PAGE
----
Outsourcing is not a new concept considering it has been in existence for quite a number of years now. However over the last decade or so its popularity has seen vast growth. In simple words outsourcing means using a third-party vendor to handle one’s business functions (mostly non-core ones) that would normally be handled internally by the company.
The chief principal of outsourcing is cost-cutting. Nonetheless in the recent times more and more companies are outsourcing in order to gain access to skilled expertise, achieve flexible staffing, focus on core activities, increase efficiency etc. Moreover some processes are seasonal and therefore a company might see fit not to hire internal staff to carry out these tasks. For the majority of small companies the decision to outsource is mainly taken because they might not have in-house experts to do so. On the other hand large companies do so in order to cut costs. In return an entirely new industry has emerged to provide these outsourcing services.
If a business process can be carried out from an outside location it can be outsourced. Such processes include but are not limited to call center services, accounting services and other tax compliance functions, data management services, transcription services, text and image editing/manipulations services. Once outsourcing has been implemented it is the responsibility of the third-party vendor to carry out the task.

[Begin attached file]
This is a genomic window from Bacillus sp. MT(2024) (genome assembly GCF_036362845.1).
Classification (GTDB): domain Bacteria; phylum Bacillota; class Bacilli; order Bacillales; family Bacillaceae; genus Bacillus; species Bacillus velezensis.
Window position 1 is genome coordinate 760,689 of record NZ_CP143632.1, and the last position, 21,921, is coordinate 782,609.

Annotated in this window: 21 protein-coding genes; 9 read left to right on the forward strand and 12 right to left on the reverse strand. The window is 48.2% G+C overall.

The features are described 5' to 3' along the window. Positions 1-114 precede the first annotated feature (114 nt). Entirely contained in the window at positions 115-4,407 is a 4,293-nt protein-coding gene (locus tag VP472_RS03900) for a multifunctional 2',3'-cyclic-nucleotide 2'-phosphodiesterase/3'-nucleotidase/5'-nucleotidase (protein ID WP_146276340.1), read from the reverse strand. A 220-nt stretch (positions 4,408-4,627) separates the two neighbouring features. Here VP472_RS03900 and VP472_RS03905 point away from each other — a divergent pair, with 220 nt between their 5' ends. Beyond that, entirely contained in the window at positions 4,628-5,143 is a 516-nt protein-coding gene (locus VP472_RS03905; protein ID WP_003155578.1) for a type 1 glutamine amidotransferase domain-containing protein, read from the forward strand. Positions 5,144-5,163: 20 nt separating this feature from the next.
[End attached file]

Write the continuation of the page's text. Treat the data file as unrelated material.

A company can choose between selective outsourcing and total outsourcing. Selective outsourcing entails entrusting the third-party vendor with very specific business processes while total outsourcing entails outsourcing an entire department’s functions to an external vendor.
Prior to embarking in outsourcing any of your company’s component it is vital to assess the pros and cons of it since outsourcing offers your company a variety of benefits but it might also poses a number of difficulties if not wisely done. In the next article we take an in-depth look at the advantages and disadvantages of outsourcing.